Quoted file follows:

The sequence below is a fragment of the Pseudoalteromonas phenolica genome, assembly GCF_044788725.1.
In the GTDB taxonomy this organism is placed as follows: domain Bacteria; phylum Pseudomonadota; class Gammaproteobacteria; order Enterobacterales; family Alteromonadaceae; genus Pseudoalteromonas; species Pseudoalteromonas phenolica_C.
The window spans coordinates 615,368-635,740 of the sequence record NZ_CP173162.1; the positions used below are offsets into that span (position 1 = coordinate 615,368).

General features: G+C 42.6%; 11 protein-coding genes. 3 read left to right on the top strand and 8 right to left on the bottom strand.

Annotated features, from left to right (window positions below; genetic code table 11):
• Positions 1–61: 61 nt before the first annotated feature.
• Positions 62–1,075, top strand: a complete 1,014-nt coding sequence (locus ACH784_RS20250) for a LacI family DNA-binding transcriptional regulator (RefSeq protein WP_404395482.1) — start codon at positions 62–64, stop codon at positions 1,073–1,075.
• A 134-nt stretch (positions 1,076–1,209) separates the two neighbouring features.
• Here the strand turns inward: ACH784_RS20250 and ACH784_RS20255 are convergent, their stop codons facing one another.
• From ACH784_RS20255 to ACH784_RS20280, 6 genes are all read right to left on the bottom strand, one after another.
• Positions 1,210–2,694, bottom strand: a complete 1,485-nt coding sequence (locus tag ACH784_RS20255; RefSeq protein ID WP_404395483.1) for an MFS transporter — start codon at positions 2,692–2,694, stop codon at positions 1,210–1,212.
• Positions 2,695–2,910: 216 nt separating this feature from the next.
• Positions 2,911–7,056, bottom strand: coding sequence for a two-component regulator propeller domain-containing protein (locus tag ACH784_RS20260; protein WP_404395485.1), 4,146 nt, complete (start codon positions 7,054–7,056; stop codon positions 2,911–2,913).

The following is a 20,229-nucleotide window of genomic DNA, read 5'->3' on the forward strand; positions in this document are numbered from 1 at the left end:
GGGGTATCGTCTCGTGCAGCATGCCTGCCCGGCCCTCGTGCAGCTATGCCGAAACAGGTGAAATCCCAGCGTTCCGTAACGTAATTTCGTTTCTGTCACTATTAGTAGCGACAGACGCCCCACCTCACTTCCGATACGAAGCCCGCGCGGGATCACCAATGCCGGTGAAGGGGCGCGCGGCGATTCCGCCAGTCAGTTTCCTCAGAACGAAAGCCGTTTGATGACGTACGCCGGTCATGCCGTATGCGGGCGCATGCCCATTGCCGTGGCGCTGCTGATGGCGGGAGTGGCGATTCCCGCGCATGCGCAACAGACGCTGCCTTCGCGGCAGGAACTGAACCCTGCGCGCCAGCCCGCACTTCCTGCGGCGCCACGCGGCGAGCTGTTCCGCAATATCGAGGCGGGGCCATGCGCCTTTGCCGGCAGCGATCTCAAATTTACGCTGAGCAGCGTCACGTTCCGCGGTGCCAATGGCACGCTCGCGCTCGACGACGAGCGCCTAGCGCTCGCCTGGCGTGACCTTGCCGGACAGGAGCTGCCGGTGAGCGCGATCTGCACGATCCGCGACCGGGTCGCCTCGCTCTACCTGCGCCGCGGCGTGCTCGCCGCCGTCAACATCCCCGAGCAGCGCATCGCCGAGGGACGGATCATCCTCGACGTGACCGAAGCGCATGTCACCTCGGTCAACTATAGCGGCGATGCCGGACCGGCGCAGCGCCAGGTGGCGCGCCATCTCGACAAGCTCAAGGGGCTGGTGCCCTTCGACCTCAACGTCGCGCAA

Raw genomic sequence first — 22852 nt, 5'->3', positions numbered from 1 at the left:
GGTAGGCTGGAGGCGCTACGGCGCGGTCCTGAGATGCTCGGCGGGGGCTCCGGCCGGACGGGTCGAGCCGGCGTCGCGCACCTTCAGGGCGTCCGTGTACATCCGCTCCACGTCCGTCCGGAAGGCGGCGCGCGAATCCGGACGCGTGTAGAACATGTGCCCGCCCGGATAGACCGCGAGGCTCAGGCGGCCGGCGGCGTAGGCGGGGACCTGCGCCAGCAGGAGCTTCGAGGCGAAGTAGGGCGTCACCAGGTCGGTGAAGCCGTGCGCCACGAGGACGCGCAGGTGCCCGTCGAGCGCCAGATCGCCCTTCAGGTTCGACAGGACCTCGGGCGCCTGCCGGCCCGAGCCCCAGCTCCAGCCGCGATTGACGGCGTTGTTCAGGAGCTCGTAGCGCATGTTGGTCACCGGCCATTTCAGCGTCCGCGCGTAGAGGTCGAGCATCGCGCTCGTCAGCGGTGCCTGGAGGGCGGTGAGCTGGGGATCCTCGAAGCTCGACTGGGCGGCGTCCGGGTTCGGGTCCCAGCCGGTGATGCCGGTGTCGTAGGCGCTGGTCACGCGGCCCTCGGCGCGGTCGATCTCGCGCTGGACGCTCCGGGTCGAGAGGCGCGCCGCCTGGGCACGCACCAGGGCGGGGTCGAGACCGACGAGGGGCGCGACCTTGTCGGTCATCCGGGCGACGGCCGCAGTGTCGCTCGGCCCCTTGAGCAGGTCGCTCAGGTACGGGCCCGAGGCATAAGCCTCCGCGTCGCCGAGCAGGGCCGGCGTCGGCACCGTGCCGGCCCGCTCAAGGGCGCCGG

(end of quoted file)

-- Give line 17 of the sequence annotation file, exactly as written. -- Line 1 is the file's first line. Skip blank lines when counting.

GGTAGGCTGGAGGCGCTACGGCGCGGTCCTGAGATGCTCGGCGGGGGCTCCGGCCGGACGGGTCGAGCCGGCGTCGCGCACCTTCAGGGCGTCCGTGTACATCCGCTCCACGTCCGTCCGGAAGGCGGCGCGCGAATCCGGACGCGTGTAGAACATGTGCCCGCCCGGATAGACCGCGAGGCTCAGGCGGCCGGCGGCGTAGGCGGGGACCTGCGCCAGCAGGAGCTTCGAGGCGAAGTAGGGCGTCACCAGGTCGGTGAAGCCGTGCGCCACGAGGACGCGCAGGTGCCCGTCGAGCGCCAGATCGCCCTTCAGGTTCGACAGGACCTCGGGCGCCTGCCGGCCCGAGCCCCAGCTCCAGCCGCGATTGACGGCGTTGTTCAGGAGCTCGTAGCGCATGTTGGTCACCGGCCATTTCAGCGTCCGCGCGTAGAGGTCGAGCATCGCGCTCGTCAGCGGTGCCTGGAGGGCGGTGAGCTGGGGATCCTCGAAGCTCGACTGGGCGGCGTCCGGGTTCGGGTCCCAGCCGGTGATGCCGGTGTCGTAGGCGCTGGTCACGCGGCCCTCGGCGCGGTCGATCTCGCGCTGGACGCTCCGGGTCGAGAGGCGCGCCGCCTGGGCACGCACCAGGGCGGGGTCGAGACCGACGAGGGGCGCGACCTTGTCGGTCATCCGGGCGACGGCCGCAGTGTCGCTCGGCCCCTTGAGCAGGTCGCTCAGGTACGGGCCCGAGGCATAAGCCTCCGCGTCGCCGAGCAGGGCCGGCGTCGGCACCGTGCCGGCCCGCTCAAGGGCGCCGG